Logo Students

PHIX383 – Philosophy Capstone Unit

2017 – S2 OUA

General Information

Pdf icon Download as PDF
Unit convenor and teaching staff Unit convenor and teaching staff Convenor and Tutor
Jennifer Duke-Yonge
Contact via jennifer.duke-yonge@mq.edu.au, +61 2 9850 8826, or via 'Dialogues' in iLearn
By arrangement
Prerequisites Prerequisites
Corequisites Corequisites
Co-badged status Co-badged status
Unit description Unit description
This unit provides students with the opportunity to integrate knowledge acquired in their study of philosophy, to reflect on the development of their skills, and to focus on how their study of philosophy equips them for the next step in their careers. We review the philosophy graduate attributes: the knowledge, skills, methods and values developed in the course of the philosophy degree. With a focus on what these skills and values mean in practice, we examine a range of texts that both illustrate the diversity of philosophical approaches and represent the 'state of the art' in the field. By applying critical thinking, problem-solving, and creative skills to these texts, as well as philosophical values of intellectual humility and openness to the force of the better argument, students will learn what it is like to engage in live philosophical debate. We also look at the values cultivated through the study of philosophy and we consider how the skills and values acquired through the degree can be taken forward into further study, work, and applied in other areas of life. All enrolment queries should be directed to Open Universities Australia (OUA): see www.open.edu.au

Important Academic Dates

Information about important academic dates including deadlines for withdrawing from units are available at https://www.open.edu.au/student-admin-and-support/key-dates/

Learning Outcomes

  1. Identification of the distinctive attributes acquired and developed in the course of the philosophy degree.
  2. Understanding of the diversity of philosophical approaches and traditions as exemplified in the different approaches and methods for doing and writing philosophy.
  3. Enhanced reasoning and critical thinking skills.
  4. Enhanced imaginative, creative and reflective abilities.
  5. Enhanced ability to demonstrate precision of thought and expression in the analysis and formulation of complex and controversial problems, verbally and in writing.
  6. Applied understanding of the philosophical values of intellectual openness, humility, and honesty in recognising the force of conclusions reached by a careful assessment of arguments.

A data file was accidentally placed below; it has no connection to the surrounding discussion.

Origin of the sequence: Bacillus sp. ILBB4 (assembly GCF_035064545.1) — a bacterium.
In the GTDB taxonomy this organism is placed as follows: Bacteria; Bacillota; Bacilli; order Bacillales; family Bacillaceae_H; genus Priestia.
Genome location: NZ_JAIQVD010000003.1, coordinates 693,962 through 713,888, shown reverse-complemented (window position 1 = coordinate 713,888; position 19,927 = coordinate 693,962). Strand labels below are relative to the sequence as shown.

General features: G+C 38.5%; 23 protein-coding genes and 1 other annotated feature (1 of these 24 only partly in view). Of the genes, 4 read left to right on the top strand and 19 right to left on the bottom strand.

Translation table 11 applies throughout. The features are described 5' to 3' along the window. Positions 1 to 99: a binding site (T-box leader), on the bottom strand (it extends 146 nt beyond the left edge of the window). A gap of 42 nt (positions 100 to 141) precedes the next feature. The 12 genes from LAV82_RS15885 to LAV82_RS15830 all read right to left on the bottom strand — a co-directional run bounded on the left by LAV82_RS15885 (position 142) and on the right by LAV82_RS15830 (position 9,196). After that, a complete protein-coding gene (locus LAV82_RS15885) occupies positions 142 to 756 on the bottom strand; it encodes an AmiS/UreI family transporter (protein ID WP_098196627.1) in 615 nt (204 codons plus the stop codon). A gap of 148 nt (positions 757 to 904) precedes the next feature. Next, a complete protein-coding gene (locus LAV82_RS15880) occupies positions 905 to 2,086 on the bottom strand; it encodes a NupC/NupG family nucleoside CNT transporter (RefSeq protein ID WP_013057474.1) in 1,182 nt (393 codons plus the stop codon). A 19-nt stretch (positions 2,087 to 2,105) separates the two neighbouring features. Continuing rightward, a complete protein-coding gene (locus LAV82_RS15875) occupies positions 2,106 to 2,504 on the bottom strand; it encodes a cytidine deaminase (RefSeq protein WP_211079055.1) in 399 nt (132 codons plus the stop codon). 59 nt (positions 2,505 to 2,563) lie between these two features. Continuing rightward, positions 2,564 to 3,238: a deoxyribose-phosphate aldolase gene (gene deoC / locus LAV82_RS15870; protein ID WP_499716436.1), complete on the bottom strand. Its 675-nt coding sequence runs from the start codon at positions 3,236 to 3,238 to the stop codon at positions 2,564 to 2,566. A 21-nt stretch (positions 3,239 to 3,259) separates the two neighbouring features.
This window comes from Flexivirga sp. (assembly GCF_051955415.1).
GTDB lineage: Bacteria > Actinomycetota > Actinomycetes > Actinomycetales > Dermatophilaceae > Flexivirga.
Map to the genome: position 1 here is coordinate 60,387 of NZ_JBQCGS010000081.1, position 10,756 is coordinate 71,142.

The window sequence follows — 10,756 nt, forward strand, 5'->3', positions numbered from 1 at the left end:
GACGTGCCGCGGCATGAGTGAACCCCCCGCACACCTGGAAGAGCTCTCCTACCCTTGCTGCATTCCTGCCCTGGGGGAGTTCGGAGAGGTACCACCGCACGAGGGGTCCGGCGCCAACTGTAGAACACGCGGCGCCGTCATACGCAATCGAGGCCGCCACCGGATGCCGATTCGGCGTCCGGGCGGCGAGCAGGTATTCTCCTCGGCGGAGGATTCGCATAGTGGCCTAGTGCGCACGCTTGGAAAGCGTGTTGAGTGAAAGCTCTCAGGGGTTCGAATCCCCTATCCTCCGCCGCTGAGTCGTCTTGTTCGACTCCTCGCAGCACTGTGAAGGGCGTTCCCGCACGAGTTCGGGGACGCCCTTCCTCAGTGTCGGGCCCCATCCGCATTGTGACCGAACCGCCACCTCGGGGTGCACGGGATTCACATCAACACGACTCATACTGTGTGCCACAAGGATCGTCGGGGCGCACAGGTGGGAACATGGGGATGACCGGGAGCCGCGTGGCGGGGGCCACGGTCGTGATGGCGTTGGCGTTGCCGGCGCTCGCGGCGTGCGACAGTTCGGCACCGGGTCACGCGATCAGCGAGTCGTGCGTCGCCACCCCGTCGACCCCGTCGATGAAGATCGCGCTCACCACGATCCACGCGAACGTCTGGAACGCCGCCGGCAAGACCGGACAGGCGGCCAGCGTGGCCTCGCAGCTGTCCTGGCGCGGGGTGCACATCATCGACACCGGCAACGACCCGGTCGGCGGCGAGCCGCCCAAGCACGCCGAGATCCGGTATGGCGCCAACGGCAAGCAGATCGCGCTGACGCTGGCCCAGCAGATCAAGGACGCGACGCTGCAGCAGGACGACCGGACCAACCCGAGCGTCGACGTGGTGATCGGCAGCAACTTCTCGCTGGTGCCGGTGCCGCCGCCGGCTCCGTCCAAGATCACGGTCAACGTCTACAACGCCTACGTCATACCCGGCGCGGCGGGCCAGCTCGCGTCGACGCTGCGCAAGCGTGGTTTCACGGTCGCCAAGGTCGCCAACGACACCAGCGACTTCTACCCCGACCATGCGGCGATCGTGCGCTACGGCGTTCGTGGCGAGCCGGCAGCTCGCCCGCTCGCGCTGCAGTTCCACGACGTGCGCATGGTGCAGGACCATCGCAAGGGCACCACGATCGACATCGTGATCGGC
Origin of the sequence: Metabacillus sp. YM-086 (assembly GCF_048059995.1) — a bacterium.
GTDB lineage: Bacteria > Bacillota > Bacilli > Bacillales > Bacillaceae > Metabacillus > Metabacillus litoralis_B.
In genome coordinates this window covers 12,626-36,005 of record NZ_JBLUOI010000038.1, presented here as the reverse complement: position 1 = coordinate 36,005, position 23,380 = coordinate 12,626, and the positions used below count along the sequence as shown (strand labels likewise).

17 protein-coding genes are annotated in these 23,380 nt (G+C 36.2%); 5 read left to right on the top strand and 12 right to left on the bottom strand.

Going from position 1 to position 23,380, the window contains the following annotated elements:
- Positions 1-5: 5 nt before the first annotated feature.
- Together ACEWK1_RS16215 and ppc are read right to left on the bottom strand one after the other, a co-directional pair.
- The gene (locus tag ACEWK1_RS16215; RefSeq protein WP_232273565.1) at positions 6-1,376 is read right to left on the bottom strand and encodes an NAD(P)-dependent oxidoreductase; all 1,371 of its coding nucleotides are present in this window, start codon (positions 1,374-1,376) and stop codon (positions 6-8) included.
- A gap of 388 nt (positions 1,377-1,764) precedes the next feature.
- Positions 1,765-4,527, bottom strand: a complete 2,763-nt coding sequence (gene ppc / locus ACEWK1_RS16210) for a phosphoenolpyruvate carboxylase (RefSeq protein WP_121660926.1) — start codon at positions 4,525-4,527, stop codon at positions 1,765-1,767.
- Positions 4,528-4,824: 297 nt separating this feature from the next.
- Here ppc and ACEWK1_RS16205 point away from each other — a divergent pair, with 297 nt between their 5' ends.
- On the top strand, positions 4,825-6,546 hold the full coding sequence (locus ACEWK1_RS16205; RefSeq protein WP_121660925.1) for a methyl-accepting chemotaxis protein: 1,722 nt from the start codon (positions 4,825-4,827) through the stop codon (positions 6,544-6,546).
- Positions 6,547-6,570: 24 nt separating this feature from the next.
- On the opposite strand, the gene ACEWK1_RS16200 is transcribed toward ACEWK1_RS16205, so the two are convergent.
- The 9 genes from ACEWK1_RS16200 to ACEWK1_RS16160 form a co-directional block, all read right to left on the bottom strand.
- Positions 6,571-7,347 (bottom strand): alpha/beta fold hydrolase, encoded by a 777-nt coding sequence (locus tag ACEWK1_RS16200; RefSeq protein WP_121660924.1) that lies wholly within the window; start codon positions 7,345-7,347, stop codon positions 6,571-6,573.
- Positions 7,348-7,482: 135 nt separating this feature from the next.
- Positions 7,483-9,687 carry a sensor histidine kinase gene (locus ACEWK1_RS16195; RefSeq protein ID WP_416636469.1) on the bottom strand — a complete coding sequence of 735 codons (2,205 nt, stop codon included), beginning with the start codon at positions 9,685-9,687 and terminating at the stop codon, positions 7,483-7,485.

General Assessment Information

Written assignments are to be submitted through Turnitin, and will be marked and returned via Grademark. For information about these tools, see:

http://www.mq.edu.au/iLearn/student_info/assignments.htm

There is no need for a coversheet - the iLearn assignment submission (Turnitin) involves declaring your details and honesty in submitting your work. Please note, we do not accept submission by email attachment.

See the "Policies and Procedures" section below for more detail about relevant policies.

 

Assessment Tasks

Name Weighting Hurdle Due
Text analyses 30% Midnight, Sundays Wks 5, 8, 11
Reflective Portfolio Blog 20% Ongoing, due Sunday Wk 12
Participation 10% Ongoing
Essay 40% Midnight, Sunday Wk 13

Text analyses

Due: Midnight, Sundays Wks 5, 8, 11
Weighting: 30%

The text analyses are a series of short (500 word) writing exercises. There are three text analyses due throughout the Study Period. Each text analysis covers one of the three sections of the unit and is worth 10 marks each. Together, the text analyses are worth 30 marks.

This task will be assessed by the following criteria: content, structure, critical analysis and written expression. A detailed rubric for this task will be supplied on iLearn.


This Assessment Task relates to the following Learning Outcomes:
  • Identification of the distinctive attributes acquired and developed in the course of the philosophy degree.
  • Understanding of the diversity of philosophical approaches and traditions as exemplified in the different approaches and methods for doing and writing philosophy.